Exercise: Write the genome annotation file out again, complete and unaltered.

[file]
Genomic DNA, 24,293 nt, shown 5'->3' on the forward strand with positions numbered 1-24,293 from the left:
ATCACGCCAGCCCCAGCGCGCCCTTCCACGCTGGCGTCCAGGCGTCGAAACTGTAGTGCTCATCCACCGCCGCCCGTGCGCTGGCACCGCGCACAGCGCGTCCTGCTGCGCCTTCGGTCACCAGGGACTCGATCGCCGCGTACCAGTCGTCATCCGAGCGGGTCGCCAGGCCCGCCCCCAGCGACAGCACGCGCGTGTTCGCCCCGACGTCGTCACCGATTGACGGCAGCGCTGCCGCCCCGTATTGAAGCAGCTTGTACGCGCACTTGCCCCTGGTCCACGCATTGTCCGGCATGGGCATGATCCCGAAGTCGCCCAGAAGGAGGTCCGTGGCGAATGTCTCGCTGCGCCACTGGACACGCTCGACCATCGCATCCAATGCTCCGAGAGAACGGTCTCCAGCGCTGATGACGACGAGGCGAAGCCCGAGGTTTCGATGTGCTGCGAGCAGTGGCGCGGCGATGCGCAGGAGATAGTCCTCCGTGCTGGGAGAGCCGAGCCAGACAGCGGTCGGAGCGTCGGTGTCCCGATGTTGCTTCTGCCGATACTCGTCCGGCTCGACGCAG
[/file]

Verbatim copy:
Genomic DNA, 24,293 nt, shown 5'->3' on the forward strand with positions numbered 1-24,293 from the left:
ATCACGCCAGCCCCAGCGCGCCCTTCCACGCTGGCGTCCAGGCGTCGAAACTGTAGTGCTCATCCACCGCCGCCCGTGCGCTGGCACCGCGCACAGCGCGTCCTGCTGCGCCTTCGGTCACCAGGGACTCGATCGCCGCGTACCAGTCGTCATCCGAGCGGGTCGCCAGGCCCGCCCCCAGCGACAGCACGCGCGTGTTCGCCCCGACGTCGTCACCGATTGACGGCAGCGCTGCCGCCCCGTATTGAAGCAGCTTGTACGCGCACTTGCCCCTGGTCCACGCATTGTCCGGCATGGGCATGATCCCGAAGTCGCCCAGAAGGAGGTCCGTGGCGAATGTCTCGCTGCGCCACTGGACACGCTCGACCATCGCATCCAATGCTCCGAGAGAACGGTCTCCAGCGCTGATGACGACGAGGCGAAGCCCGAGGTTTCGATGTGCTGCGAGCAGTGGCGCGGCGATGCGCAGGAGATAGTCCTCCGTGCTGGGAGAGCCGAGCCAGACAGCGGTCGGAGCGTCGGTGTCCCGATGTTGCTTCTGCCGATACTCGTCCGGCTCGACGCAG